During my days as a shop rat, I sold kids’ bikes by the shipping pallet. While proper setup required a certain sense of style and eye to what the West Coast was up to, there wasn’t much you could do to accommodate the peculiar dimensions of any one child. You could roll the bar back a bit if the child was small, but really, saddle height and stem height weren’t points of conversation.
I didn’t appreciate just how challenging it is to be a cyclist as a kid until I became a father. I mean, Mini-Shred has ridden bikes that weighed half of what he did. Think about riding a mountain bike that weighs 80 or 90 pounds. I’ve thought about it and what I’ve thought is that I’d have to be pretty determined to keep riding a bike. Bike riding would have to be the most fun thing in my world to ride a bike that heavy.
When I first spied Prevelo Bikes at Sea Otter I was pretty immediately impressed. I made arrangements to get a Zulu Three 20-inch-wheel mountain bike for Mini-Shred to try. And no, I didn’t ask his opinion.
The things that set the Zulu Three apart from other 20-inch-wheel bikes are obvious and easy to distinguish. First is the 10-speed drivetrain. I’ve yet to see another 20-inch bike that has more than seven speeds in the rear. Not only that, the Zulu Three sports an 11-34 cassette, which is by far a broader gear range than any other competing bike I’ve seen. Another really intelligent decision: To spec a Shimano Zee Shadow rear derailleur. The whole point to Shadow was to create a rear derailleur that didn’t stick out and get caught on every passing stick and rock. And to keep the jockey wheels from hitting the ground (or anything else down low) the rear derailleur sports a short cage for increased clearance.
The Zulu Three’s next big difference is the fact that it has hydraulic disc brakes. While you can find plenty of 24-inch wheel mountain bikes with hydraulic disc brakes, I haven’t seen hydraulic discs on wheels this size from anyone else. And with 160mm rotors even little hands will be able to brake hard enough to stop a freefall.
The other reasonably mind-blowing difference between the Zulu Three and its competition is the presence of an air fork with lockout. Every other suspension fork I’ve seen on 20-inch bikes has been a spring fork that is as adjustable as a cinder block wall. While I had to let most of the air out of the fork to reach proper adjustment for Mini-Shred, I’ve been able to see that he gets real suspension with improved ground tracking with the Spinner 300 fork.
These details may be the high points of the bike’s features, the most visible of its many distinguishers, but they are also indicative of what you find when you look under the hood. The aluminum frame features tubing drawn specifically for the Zulu Three; these smaller-diameter tubes reduce weight while helping the ride quality for young shredders. The wheels feature quick-release axles both front and rear; often I see only a quick-release front wheel on 20-inch bikes.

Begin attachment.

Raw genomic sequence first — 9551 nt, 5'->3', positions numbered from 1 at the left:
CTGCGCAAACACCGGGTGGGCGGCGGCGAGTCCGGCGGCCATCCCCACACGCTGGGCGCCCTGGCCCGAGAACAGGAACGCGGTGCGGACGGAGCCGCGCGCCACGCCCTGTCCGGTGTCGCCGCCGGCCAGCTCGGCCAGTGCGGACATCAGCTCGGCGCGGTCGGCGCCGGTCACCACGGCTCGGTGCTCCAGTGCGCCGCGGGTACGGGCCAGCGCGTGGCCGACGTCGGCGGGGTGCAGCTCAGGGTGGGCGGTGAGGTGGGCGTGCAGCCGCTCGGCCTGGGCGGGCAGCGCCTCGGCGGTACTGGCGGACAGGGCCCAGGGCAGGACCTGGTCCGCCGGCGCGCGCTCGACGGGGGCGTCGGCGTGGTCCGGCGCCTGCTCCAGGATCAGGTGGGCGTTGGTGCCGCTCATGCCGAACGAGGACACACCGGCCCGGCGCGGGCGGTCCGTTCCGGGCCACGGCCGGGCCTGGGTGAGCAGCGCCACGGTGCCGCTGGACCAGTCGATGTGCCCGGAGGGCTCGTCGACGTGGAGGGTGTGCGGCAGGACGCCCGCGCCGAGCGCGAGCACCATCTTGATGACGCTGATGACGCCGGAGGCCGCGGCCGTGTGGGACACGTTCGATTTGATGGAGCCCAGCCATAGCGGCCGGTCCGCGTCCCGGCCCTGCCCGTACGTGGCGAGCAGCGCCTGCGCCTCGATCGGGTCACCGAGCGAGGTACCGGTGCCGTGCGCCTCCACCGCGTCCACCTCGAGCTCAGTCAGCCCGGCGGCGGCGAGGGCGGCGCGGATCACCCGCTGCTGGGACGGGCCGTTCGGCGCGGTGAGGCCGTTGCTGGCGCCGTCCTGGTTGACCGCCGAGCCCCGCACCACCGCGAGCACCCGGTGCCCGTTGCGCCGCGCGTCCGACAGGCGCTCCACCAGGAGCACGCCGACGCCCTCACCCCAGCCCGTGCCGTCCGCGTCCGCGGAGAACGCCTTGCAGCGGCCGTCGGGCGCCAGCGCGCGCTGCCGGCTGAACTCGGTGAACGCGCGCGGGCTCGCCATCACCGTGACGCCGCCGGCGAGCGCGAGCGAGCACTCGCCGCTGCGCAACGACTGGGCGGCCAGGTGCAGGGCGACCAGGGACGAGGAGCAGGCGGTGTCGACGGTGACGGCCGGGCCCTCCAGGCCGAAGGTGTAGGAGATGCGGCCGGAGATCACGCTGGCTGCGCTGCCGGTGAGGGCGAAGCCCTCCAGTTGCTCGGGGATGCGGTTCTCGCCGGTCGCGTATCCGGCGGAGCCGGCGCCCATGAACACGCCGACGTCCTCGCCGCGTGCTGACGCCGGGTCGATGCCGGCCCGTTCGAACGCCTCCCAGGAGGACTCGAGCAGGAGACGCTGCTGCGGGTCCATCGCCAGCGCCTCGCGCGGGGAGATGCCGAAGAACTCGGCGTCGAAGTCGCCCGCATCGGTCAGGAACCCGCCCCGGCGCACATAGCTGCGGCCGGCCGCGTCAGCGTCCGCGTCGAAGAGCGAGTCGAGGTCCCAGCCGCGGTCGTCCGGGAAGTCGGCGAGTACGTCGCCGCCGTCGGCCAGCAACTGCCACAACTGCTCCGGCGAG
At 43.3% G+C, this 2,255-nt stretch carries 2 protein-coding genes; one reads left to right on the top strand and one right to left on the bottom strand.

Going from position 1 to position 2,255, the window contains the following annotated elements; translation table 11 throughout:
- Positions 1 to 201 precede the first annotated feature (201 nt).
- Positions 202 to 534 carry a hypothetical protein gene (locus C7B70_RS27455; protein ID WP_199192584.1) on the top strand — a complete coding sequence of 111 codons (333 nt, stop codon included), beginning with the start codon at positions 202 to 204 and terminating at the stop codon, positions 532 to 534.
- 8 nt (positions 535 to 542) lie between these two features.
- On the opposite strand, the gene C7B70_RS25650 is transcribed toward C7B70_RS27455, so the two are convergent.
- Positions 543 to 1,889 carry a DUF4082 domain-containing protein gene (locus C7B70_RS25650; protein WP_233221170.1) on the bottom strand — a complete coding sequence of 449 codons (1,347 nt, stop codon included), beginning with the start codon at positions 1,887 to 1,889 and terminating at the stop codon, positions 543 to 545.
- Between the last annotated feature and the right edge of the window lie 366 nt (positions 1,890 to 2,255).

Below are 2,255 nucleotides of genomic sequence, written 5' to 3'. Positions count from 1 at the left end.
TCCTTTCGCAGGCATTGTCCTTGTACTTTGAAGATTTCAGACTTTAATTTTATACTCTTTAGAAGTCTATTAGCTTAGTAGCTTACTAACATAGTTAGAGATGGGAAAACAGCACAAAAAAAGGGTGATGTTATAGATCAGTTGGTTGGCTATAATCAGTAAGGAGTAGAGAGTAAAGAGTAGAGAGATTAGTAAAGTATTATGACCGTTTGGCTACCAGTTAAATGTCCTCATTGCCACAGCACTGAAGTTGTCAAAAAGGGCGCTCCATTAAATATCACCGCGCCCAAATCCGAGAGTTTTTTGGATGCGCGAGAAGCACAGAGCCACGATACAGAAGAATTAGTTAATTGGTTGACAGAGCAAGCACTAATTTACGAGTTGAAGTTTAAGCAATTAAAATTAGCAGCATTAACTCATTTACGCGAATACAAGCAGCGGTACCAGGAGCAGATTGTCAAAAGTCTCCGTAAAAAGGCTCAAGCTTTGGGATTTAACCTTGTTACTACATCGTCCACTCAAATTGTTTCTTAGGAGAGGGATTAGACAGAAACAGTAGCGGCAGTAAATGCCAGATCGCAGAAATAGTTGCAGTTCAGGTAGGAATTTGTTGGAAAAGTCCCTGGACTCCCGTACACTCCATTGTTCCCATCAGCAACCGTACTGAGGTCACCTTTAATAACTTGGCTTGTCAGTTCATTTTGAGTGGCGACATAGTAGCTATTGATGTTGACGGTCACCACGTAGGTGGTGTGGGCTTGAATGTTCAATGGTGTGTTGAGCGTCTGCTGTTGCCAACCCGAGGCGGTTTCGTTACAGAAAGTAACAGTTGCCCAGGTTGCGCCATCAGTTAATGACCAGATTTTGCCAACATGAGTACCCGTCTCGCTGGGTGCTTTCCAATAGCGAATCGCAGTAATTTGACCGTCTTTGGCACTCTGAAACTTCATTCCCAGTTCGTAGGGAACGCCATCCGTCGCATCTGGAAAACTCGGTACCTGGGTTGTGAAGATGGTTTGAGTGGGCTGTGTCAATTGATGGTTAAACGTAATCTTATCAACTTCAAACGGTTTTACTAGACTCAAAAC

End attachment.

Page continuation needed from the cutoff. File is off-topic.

The square-taper bottom bracket may seem like an old-tech throwback, but it was chosen for a specific reason: The short spindle allowed the bike to be designed with a very narrow Q factor to make the bike easier to pedal with short legs. And the pedaling is done with 120mm cranks.
All this quality comes at a price, of course, and the fact that this bike goes for $899 is going to cause a coronary event for someone. I’m not sure what the resale is like on a bike of this quality, but that’s not how I do the math. I look at the fact that both of my boys will be able to ride this bike and only after the Deuce has outgrown it will I consider selling it.
There’s no doubt that Mini-Shred likes this bike better than the other bikes he has ridden. He had his fastest, most controlled descent of our local Dirt Crit race course this past weekend. I think of it is really simple but when you’re not quite four-feet tall and weigh less than a Labrador Retriever, it’s a genuine challenge, what with all the decomposed granite blocks the size of his feet; heck, some are bigger than his feet. What I see is a kid who already loved cycling thrilled to ride a bike that allows him to ride more aggressively, and while one needn’t be aggressive to enjoy this bike, it’s in his nature to play with verve and the Zulu Three is perfectly suited to that.
There’s one other note to strike on the subject of quality. I’ve seen kids crash Big Box Retailer bikes and destroy derailleurs, levers and brakes with a single hard landing. Mini-Shred isn’t shy and he’s gone down a few times already but he has yet to do anything other than scratch a part here or there. Good grief, most of the resin pedals I see look like they’ve been chewed on by a Mastiff and the Zulu Three, true to form, features lightweight alloy pedals with sealed bearings. This thing will last longer than a 1950s Chevy in Cuba.
This bike has great standover clearance for smaller legs. It has a minimum saddle height of 58cm and a maximum saddle height of 71.2cm, so it will fit a child for quite a long time. Its weight is a refreshingly low 23.4 lbs. That is still substantial to a child who weighs only 50 lbs., but when compared to any other bike they’ve encountered, it will be appreciated for just how light it is. Put a child on this bike and you’ll see what I saw: someone who can’t wait to go rip.
If ever you wanted a love potion for cycling, giving a kid a bike as nice as the Zulu Three is almost certain to cast a spell.
Final thought: Maybe you can buy love.
Action image: Jorge Flores, JustPedal